Here, we will discuss the importance of self service in the current business scenario and how self-service BI can help businesses leverage information to their advantage, improve agility in responding to market change and reduce cost. We will also discuss key success factors for robust implementation and a methodology for self-service BI.
How is Business Using BI Today?
Business intelligence has come a long way since its inception in 1980s. While the fundamental objective of supporting business decisions remains the same , BI is now at the juncture where business needs to perform more analysis on more data from more disparate sources in less time and for less money. Before we get into whether BI meets expectations or not, let’s see how BI is being used today from a usage standpoint. Figure 1 shows analysis from TWDI Research, which shows usage is limited in most categories, with only one-fourth of business users utilizing BI.
Let’s examine how different groups within organizations leverage BI.
End user community (including operational users, middle management and senior management): This user community essentially depends on canned reports developed by IT or power users. They may use some flexible analysis, such as drill through capabilities and report formatting. In any organization this is a large user base, yet they are not leveraging BI capabilities effectively.
Power user community/Analysts: The power users including analysts, in a given function or business unit are more BI literate and are able to generate reports leveraging IT-enabled content/data. The extent of usage varies greatly in organizations depending on toolsets used, available training and skill levels and processes used.
It must be also noted that significant analysis still continues with spreadsheets. While this potentially satisfies an immediate need, it indicates that either BI tools are not able to provide the required functionality or users are not trained to leverage investments in BI. There are many ad hoc analytics requirements which are never fulfilled; if it takes too much time to get answers, then the questions become irrelevant.. Thus, there are unfulfilled requirements that BI is not able to address.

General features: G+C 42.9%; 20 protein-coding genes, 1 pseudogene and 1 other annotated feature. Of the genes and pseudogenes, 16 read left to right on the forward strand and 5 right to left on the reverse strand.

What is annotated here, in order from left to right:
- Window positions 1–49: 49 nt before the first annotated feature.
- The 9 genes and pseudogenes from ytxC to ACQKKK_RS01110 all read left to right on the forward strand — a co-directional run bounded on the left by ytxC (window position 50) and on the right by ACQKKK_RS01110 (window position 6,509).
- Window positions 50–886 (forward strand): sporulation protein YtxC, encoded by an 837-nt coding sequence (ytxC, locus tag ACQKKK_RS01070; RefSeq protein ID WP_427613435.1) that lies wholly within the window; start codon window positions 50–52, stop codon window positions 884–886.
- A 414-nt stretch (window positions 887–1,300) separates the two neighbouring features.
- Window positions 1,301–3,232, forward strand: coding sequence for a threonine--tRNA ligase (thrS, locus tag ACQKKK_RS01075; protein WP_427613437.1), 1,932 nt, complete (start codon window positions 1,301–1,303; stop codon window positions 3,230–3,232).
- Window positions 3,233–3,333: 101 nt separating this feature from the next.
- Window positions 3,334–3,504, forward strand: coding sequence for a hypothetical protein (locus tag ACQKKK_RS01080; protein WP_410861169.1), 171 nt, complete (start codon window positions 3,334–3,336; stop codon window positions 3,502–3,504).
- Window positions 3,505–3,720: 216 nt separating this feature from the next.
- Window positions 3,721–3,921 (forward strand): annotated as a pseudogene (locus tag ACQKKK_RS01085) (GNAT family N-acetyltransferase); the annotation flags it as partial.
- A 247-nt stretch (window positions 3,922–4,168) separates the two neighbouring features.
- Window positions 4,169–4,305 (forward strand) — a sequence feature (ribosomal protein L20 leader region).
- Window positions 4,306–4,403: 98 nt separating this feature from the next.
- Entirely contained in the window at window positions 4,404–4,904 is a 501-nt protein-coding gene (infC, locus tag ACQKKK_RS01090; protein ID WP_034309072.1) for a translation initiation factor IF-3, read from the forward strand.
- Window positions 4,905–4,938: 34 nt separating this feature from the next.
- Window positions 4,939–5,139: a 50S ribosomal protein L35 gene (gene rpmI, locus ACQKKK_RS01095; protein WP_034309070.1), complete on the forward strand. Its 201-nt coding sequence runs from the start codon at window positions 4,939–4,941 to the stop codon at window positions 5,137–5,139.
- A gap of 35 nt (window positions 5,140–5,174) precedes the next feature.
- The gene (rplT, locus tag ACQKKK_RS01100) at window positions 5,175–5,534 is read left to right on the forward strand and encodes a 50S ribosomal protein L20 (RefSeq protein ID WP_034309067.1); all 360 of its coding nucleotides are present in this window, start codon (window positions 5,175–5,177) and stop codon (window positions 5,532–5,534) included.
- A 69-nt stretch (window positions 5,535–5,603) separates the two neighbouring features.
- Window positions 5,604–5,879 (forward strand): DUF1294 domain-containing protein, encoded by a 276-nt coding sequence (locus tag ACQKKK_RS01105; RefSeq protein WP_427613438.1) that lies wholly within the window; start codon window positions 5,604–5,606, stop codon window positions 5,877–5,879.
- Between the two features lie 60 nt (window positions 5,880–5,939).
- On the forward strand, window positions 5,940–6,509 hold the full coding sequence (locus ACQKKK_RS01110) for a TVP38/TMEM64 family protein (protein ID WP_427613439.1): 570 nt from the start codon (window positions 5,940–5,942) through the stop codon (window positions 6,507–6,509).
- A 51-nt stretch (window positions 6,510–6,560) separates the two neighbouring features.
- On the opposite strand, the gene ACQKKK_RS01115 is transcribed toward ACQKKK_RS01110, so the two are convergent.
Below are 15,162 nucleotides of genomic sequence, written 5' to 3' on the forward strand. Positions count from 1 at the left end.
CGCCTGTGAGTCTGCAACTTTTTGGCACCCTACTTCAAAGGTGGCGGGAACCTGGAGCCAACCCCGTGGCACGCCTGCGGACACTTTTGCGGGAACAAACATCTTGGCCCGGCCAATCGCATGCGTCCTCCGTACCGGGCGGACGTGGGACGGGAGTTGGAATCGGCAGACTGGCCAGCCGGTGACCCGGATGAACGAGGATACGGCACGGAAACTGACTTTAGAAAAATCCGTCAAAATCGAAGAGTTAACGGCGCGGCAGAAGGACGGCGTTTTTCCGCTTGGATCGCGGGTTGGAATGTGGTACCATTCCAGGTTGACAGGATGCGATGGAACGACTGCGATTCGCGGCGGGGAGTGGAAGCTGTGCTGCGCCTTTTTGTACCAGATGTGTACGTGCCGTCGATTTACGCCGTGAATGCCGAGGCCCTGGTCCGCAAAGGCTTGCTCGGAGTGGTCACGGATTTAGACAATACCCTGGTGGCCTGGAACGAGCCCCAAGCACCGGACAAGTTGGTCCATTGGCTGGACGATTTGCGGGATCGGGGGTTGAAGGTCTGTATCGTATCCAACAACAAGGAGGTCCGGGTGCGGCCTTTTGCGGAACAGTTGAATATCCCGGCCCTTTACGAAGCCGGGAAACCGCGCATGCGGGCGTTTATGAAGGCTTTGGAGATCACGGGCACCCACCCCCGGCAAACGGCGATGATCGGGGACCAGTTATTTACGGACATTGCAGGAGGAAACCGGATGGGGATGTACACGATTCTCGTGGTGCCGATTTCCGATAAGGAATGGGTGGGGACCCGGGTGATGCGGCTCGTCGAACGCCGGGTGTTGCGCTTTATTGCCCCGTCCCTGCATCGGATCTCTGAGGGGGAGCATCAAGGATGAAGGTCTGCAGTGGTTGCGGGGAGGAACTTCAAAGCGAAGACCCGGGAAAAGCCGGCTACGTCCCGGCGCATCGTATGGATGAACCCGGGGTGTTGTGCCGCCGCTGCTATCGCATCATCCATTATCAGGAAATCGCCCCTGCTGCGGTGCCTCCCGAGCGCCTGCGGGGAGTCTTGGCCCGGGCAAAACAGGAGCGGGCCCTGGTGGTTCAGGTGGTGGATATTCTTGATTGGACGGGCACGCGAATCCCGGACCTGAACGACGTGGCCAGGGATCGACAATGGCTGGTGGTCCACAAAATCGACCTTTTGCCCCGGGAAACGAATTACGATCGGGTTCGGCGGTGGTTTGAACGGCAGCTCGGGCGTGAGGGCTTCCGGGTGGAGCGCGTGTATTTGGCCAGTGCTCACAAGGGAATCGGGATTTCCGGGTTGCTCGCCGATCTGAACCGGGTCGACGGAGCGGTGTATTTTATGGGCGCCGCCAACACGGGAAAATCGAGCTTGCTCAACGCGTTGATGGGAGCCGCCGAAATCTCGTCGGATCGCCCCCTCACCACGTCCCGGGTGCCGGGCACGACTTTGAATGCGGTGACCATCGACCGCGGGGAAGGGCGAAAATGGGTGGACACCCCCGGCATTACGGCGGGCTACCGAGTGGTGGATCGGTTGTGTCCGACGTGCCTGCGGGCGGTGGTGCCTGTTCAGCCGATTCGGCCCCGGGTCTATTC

While BI has evolved and matured, there are still battles to be won. Before we look at how self-service BI can help, let’s see what business expects from BI.
What Does Business Expect from BI Today?
The biggest concerns about BI are whether it lives up to its expectations and whether users get their money’s worth from their investment. While there is no easy or single answer to these issues, there are few areas where BI has underdelivered.
- Penetration of BI remains low in most organizations, possibly because BI has not met expectations from all quarters.
- Due to increased centralization, BI has not adapted to change or responded to business demands quickly.
As companies are fiercely competing in the marketplace, the business model is constantly evolving. This means BI must provide relevant data and analytics to adapt quickly to business needs. While the business needs agility in implementing new solutions and making changes to existing solutions, IT organizations are becoming bottleneck in meeting demands and adapting to the changes. There are three key needs here: agility, flexibility and reduced dependency on IT.
Why is Self-Service BI More Important Now?
In last decade there was focus on integration of systems and eliminating data redundancy. While this helped organizations in providing reliable reporting platform with quality data for analysis and decision support, it led to complexities in BI systems due to interdependencies. This made organizations introduce strict governance and change control processes. The undesirable by-product of the scenario is that BI organizations are finding it difficult to keep pace with the business needs. The budget pressure on IT has not helped either.
This means that IT may not provide answers to all business problems and questions. IT must relinquish some control to business or, ideally, enable business meet its own analytical needs.